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Bear Creek Meadow Restoration

Northeast Region

Bear Creek Meadow Restoration

  • Watershed: Bear Creek, tributary to Fall River, Shasta County
  • Project Sponsor: 1000 Springs Ranch, DFG, Fall River RCD
  • Time Frame: 1995–1999
  • Funding: ~$800,000 (35% grant funds, 65% landowner)
  • Project Objectives:
    • Reduce channel erosion and sediment discharge to Fall River
    • Restore floodplain function
    • Improve meadow hydrology and vegetation
    • Improve aquatic habitat and fish populations in Bear Creek

Bear Creek Meadow lies at the base of the 84–square mile Bear Creek Watershed, immediately upstream of the confluence with spring-fed Fall River. As a result of past channel manipulation, together with season-long intensive grazing, Bear Creek’s once numerous shallow, vegetated, and meandering channels progressively degraded into what can be described as two unstable, erosive gullies. This channel incision led to the near complete loss of instream spawning habitat, lowering of the groundwater table in the meadow, loss of the riparian and meadow plant community, and accelerated bank erosion/sediment discharge that severely affected Fall River.

Driven by the desire to improve the degraded creek and meadow, and reduce impacts on Fall River, the landowner (1000 Springs Ranch) undertook a program to restore the historical geomorphic, hydrologic, and ecological processes in Bear Creek meadow. The founder of modern fluvial geomorphology, Luna Leopold, and highly experienced stream restorationist, Dave Rosgen, were recruited to participate in a multiyear pre-project data collection effort. Following an agreed-upon design and permit acquisition, project construction began in the summer of 1999 using a methodology known as pond and plug. Discrete sections of the gullied channel were plugged with soil while a new channel was constructed nearby. The fill material needed to create the plugs was derived from adjacent floodplain deposits, creating a series of large ponds in the meadow. More than 100,000 native herbaceous plants (mostly sedge and rush species) and 4,500 native trees and shrubs were planted. Upon completion of the project that fall, 2.2 miles of restored stream and 42 acres of new ponds existed in Bear Creek Meadow.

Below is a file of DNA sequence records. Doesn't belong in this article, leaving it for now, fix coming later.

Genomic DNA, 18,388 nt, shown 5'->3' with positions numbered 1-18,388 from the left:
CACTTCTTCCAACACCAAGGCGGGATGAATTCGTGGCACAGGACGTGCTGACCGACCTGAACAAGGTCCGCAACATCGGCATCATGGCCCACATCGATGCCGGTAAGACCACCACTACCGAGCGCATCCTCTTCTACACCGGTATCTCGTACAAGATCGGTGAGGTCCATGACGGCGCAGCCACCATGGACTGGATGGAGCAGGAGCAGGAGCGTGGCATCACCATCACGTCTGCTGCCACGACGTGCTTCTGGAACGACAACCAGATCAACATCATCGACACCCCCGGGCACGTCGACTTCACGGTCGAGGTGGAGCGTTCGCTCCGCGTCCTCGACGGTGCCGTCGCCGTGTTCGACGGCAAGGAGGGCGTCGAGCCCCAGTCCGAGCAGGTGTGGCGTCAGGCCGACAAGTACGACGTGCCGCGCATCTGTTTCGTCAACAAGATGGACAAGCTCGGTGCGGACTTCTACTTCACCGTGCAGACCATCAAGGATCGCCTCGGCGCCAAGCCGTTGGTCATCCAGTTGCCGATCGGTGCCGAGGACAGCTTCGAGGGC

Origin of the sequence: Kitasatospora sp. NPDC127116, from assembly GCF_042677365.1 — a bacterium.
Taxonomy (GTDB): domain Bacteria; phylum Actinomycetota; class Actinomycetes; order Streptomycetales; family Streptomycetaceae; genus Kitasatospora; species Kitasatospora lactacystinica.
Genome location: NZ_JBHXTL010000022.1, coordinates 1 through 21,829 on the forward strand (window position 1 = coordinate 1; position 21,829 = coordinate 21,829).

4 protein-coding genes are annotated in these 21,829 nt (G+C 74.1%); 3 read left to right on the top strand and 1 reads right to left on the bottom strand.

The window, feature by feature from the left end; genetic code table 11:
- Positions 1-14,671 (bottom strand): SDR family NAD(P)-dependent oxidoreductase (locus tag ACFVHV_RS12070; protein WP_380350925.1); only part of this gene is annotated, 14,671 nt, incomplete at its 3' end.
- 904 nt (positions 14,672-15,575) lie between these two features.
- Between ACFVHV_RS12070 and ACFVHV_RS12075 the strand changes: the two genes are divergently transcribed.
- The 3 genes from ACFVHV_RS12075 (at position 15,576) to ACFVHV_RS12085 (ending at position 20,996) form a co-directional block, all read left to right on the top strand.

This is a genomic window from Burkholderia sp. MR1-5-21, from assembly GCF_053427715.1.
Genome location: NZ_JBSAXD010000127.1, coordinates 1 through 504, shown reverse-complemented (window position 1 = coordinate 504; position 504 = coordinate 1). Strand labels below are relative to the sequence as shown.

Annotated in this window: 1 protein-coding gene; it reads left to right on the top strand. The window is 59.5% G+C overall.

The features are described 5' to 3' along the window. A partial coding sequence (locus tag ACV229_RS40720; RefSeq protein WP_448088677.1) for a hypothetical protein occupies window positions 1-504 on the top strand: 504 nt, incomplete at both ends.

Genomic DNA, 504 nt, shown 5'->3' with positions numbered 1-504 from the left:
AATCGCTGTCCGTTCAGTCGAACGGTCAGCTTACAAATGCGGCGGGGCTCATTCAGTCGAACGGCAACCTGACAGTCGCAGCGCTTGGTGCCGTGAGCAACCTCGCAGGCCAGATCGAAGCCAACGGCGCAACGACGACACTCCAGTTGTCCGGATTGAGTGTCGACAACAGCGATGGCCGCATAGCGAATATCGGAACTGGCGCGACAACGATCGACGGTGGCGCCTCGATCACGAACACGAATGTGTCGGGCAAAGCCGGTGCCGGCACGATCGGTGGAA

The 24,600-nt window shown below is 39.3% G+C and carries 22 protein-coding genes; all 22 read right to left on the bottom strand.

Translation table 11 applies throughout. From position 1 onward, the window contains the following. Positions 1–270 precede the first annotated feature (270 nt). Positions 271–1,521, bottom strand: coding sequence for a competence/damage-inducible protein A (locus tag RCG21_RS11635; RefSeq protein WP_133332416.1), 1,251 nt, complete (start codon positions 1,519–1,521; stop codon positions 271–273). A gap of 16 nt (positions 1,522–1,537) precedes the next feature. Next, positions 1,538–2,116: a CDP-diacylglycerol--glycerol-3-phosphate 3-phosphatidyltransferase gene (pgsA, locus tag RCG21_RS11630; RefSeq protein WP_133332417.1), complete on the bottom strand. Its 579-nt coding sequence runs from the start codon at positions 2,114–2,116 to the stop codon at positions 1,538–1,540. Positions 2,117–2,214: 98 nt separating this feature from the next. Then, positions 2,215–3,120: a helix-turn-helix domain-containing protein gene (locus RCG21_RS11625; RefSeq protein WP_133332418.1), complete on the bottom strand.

In the ensuing 6 years, ecological conditions in the meadow were monitored by the ranch manager, agency personnel, and UC Davis scientists. These studies documented the following project response:

  • significant reduction in sediment discharge to Fall River
  • increased effectiveness of sediment trapping in the meadow floodplain
  • increased frequency and duration of seasonal meadow flooding
  • dramatic recovery of herbaceous plants in the meadow and woody vegetation along the restored channel
  • improved fish rearing habitat
  • increased use of the meadow by waterfowl, other birds, and amphibians